Family : Cornaceae
Text © Pietro Puccio
English translation by Mario Beltramini
The species is native to Cambodia, Laos, Peninsular Malaysia, Singapore, Sumatra, Thailand and Vietnam where it grows in the swampy forests, often as dominant species, from the sea level up to about 400 m of altitude.
The derivation of the generic term is not clear, some think it is the variation of the name of the genus Angolam Adans. (1763), others that it comes from a local name, “alangi”, used in the Indian region of Malabar; the species is honoured to the English botanist and geologist Henry Nicholas Ridley (1855-1956), first director of the Singapore Botanic Gardens where it was identified as a new species.
Common names: lajik kuning, medong (Bornean); boiko (Indonesian); babi kurus, mentulang daun lebat (Singaporean); cây quăng, nang (Vietnamese).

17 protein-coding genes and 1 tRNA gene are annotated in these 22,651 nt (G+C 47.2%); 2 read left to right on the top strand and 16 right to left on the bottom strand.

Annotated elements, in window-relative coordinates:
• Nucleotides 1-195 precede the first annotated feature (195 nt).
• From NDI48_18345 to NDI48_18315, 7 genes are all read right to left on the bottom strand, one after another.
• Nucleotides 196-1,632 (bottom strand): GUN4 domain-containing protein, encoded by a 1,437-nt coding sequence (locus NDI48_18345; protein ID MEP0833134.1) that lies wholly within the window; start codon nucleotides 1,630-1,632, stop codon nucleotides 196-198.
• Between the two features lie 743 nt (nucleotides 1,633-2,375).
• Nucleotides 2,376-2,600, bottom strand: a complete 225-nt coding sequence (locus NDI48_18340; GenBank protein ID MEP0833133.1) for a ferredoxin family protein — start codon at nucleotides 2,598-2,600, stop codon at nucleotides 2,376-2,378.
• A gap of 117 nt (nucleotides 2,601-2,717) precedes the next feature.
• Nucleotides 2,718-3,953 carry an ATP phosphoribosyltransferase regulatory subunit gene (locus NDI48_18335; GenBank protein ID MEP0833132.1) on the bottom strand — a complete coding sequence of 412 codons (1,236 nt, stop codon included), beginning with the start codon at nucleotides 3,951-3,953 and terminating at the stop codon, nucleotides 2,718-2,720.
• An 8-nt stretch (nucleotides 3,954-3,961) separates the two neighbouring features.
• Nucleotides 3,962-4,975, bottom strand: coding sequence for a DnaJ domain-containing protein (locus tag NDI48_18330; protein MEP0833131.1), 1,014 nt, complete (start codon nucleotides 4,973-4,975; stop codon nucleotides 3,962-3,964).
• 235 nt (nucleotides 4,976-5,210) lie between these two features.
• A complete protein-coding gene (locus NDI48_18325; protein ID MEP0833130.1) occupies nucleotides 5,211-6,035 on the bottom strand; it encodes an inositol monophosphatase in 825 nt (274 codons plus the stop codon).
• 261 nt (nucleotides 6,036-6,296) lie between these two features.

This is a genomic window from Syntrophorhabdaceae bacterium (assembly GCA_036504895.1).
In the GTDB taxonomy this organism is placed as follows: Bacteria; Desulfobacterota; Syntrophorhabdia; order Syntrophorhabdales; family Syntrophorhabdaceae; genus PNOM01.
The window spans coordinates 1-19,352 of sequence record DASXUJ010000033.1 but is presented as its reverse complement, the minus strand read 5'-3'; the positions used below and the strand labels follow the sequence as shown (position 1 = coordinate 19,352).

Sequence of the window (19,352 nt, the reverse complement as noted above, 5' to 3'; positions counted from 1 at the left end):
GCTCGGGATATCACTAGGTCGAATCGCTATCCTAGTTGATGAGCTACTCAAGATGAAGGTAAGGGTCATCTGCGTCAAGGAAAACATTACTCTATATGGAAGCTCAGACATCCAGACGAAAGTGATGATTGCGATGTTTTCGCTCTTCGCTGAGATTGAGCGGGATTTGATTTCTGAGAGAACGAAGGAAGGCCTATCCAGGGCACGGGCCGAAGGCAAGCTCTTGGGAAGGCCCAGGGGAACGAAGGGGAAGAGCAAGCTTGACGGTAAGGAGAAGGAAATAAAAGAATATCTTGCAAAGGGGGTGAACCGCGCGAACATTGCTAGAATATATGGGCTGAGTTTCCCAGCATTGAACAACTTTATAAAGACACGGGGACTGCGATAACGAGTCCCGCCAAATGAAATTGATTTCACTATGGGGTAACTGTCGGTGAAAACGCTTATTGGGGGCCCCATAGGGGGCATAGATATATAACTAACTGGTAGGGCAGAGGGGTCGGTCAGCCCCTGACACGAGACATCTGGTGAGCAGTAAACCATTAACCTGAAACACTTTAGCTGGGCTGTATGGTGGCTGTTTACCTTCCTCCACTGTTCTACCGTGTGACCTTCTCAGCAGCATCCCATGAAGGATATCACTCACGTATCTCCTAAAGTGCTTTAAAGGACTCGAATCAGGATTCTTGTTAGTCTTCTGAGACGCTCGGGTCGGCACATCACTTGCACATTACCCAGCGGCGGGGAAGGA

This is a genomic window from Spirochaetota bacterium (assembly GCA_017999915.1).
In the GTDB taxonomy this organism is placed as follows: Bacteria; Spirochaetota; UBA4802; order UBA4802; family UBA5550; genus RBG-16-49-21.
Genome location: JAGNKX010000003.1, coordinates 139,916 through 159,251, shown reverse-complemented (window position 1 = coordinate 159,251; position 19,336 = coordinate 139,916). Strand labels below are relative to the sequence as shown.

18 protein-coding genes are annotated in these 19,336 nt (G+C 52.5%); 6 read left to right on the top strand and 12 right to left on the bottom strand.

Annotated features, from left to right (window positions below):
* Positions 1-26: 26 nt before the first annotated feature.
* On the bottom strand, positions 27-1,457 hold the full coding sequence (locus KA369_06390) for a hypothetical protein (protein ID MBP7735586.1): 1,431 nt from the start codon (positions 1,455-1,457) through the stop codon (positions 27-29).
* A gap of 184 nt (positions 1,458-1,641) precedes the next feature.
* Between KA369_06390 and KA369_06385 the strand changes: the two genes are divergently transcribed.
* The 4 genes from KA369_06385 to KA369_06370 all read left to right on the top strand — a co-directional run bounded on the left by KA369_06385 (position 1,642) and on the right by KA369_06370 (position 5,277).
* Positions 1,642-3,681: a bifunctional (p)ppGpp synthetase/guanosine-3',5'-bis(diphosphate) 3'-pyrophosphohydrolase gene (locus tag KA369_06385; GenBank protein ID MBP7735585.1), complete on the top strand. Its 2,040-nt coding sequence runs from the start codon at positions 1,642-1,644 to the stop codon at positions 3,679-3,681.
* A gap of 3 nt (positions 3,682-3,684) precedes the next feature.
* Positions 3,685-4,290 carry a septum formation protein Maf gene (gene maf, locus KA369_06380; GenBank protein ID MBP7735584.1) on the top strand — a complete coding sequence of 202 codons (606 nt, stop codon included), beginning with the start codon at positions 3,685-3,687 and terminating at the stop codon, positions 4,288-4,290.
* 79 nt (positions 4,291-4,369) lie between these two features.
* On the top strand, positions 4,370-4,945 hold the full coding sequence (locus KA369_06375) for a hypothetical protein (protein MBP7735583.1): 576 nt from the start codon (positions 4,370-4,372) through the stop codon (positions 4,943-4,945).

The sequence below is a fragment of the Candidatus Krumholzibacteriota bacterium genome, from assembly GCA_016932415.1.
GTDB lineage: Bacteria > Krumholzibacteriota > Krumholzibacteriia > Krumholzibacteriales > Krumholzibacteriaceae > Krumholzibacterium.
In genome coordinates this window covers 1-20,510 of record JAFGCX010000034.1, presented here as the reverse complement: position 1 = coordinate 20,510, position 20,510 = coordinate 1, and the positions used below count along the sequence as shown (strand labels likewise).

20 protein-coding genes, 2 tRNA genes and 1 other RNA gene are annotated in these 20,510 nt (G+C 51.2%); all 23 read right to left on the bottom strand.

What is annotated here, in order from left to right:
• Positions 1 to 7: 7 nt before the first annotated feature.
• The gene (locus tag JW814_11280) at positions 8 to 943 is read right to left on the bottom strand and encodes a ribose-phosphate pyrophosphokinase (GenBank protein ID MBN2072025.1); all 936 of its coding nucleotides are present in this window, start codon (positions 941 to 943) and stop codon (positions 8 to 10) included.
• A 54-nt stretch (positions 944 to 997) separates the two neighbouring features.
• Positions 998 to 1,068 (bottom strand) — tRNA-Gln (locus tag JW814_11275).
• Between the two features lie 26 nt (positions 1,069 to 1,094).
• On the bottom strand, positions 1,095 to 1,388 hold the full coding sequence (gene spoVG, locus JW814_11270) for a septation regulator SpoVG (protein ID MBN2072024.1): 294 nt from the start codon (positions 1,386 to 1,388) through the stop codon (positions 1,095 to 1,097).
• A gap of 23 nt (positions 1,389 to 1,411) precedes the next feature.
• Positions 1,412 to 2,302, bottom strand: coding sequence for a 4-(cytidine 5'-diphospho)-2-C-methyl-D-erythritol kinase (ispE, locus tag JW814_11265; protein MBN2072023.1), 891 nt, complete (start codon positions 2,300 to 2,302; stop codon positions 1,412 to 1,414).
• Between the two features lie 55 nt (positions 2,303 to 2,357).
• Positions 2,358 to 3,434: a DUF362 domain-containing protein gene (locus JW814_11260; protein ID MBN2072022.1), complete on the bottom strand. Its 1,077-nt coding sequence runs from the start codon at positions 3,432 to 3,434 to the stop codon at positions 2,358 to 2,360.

The Alangium ridleyi King (1902) is an up to 35 m tall evergreen tree and dark grey bark of the trunk that may reach the 50 cm of diameter.
The leaves, on a 2-4 cm long petiole, are spirally arranged, simple, elliptic with pointed apex and entire margin, glabrous, 10-40 cm long and 5-15 cm broad, of intense green colour.
Inflorescences in axillar sessile cymes carrying 3-10 flowers, 1,5-2,5 cm long and of about 2,5 cm of diameter, white, with campanulate calyx and corolla with 6 fleshy petals oblong-lanceolate, retroflexed, pubescent inside.
The fruits are ovoid drupes with 10-14 longitudinal reliefs, 3-3,7 cm long and of about 2 cm of diametre, of purple red colour, containing one seed provided of edible aril.
Almost unknown species out from its origin zones and that does not appear to be object of cultivation, but that presents such characteristics to render it suitable as ornamenal tree for the tropical climates, to utilize in full sun on soils maintained almost constantly humid, rich of organic subastance, acidic to neutral.
Also the white wood, is rarely utilized by the local populations in spite of its good characteristics of hardness and resistance.
Synonyms: Marlea costata Valeton (1906).